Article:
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BWW Reviews: CHRIS DUGDALE, Riverside Studios, September 2 2010

When I was a kid, magicians were patrician types like David Nixon, smartarses like Paul Daniels or clowns like Tommy Cooper. By the time I was making money disappear in the pubs of South London, magicians were rather camp Hollywood types like David Copperfield or very camp Vegas types like Siegfried and Roy. But by the time I had kids, magic was suddenly cool, a change led by a pre-bonkers David Blaine in the mean streets of New York and Los Angeles. There was no wand, no showgirl in sparkly costume and no way that could be happening! No way!!

That simplification ignores the fact that magic has a rich culture and history outside whatever fad is attracting television producers, and a body of knowledge and skills every bit as complex and difficult as any other art. Although no magician ever forgets that their first obligation is to entertain the audience, the days of people scoffing that "it's all done with mirrors" or "that bloke on the stage with the magician is actually his brother" have long gone and today's audience is there to appreciate the technique as much as to be gobsmackingly amazed.

It is with this sense of his audience that Chris Dugdale has constructed a two-hour show of illusions and mind-reading perfectly staged in a space big enough to build an atmosphere, but intimate enough for his public to see, but not believe. The first half blends tricks using traditional props like cards, coins and rings with some innovative use of back-projected video. My favourite segment was entirely patter-free, as Chris manipulated an ordinary (or so it seemed) piece of rope in something closer to dance than conjuring. The second half of the show is dedicated to mind-reading and a lovely piece of story-telling/card manipulation and just avoids being overly long for a punch-drunk audience, high on the feeling that nothing is impossible.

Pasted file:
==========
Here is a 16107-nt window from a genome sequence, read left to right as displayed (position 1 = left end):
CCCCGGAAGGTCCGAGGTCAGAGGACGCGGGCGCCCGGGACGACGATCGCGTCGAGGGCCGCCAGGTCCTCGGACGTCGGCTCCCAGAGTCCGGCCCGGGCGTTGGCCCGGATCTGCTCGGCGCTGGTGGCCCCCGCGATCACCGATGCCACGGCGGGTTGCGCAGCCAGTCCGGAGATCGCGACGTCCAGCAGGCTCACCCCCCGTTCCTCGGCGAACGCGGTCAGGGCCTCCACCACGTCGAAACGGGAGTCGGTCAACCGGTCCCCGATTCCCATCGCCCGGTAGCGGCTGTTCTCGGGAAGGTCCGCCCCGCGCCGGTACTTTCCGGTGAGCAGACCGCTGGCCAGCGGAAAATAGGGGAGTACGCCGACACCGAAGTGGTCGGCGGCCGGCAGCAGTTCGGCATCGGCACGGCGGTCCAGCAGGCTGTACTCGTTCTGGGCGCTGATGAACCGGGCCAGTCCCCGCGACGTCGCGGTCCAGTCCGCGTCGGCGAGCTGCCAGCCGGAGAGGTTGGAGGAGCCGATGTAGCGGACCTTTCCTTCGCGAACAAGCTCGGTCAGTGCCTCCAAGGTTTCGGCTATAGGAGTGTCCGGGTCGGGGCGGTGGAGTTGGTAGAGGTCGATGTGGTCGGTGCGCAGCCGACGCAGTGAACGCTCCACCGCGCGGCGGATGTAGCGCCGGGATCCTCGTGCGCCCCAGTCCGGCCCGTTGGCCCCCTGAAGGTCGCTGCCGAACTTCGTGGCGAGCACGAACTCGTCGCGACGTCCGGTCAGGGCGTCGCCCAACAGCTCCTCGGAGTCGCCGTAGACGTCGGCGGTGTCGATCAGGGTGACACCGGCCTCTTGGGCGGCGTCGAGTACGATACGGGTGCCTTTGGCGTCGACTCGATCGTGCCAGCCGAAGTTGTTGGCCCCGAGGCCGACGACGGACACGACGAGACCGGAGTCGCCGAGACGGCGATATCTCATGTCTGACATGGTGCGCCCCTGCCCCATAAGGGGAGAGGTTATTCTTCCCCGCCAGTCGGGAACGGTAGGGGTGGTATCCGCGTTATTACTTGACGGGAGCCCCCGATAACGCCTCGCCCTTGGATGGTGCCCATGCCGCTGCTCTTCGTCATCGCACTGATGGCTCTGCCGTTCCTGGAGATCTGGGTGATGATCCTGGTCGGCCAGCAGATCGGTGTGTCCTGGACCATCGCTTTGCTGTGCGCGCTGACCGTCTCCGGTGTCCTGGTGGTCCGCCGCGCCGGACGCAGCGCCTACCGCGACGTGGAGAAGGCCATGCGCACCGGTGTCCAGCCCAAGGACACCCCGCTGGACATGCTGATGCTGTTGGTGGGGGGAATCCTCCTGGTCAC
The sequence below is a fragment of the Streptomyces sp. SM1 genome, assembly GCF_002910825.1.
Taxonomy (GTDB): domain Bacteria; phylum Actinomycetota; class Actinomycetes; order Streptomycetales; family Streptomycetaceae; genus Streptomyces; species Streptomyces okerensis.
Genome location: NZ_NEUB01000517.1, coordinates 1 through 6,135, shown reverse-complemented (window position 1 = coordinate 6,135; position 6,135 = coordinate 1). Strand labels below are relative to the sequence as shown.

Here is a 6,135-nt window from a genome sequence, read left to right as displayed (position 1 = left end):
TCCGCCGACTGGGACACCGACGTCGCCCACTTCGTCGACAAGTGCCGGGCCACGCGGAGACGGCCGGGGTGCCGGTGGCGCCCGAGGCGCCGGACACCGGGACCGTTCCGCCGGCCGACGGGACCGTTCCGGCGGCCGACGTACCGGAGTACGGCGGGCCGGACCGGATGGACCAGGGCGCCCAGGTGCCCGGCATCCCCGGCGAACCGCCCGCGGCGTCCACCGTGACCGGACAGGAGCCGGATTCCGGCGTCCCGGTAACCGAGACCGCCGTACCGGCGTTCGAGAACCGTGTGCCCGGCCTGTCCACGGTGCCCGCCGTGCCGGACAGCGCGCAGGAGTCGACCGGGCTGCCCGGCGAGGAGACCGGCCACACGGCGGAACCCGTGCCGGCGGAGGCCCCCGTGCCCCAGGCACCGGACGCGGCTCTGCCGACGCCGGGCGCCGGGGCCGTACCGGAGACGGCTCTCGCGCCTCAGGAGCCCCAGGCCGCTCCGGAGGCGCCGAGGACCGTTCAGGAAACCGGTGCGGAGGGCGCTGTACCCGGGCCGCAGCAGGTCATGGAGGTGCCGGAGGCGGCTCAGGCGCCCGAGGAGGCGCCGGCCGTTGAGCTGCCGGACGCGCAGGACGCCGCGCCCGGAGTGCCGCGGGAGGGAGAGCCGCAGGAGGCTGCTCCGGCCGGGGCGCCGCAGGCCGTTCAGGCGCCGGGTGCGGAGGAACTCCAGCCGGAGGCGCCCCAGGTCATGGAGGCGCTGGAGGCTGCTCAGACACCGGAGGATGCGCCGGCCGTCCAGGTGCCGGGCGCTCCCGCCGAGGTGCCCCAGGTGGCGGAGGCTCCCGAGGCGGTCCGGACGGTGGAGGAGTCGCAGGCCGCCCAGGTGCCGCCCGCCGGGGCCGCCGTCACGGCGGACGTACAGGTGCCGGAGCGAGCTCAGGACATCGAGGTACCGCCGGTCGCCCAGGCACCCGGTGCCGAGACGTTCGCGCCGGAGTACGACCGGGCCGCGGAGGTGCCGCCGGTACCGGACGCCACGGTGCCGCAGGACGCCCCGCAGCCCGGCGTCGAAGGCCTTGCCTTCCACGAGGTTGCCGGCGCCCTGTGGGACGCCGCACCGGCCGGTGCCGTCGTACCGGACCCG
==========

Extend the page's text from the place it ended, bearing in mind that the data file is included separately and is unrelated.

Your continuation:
Though young - he looks like Robbie Williams just after he left Take That - Chris Dugdale has mastered the skills of the close magic and has the ability to carry 120 minutes of entertainment alone on an almost bare stage. There's plenty of audience participation (both your reviewer and his son were involved) but those on stage are there to assist in the act and respected as such - there is no bullying in this show. Though there are plenty of quips in the act, Chris keeps the show clean, which means that it's suitable for all ages - kids and parents pull exactly the same faces in shock at what they're witnessing.

Some people will never get magic, but if you do, this show offers superb value from a man completely in control of his material and audience. See him now before he er...disappears to bigger venues and the lure of Las Vegas.

Chris Dugdale is at the Riverside Studios, Hammersmith until 19 September.   

 

 



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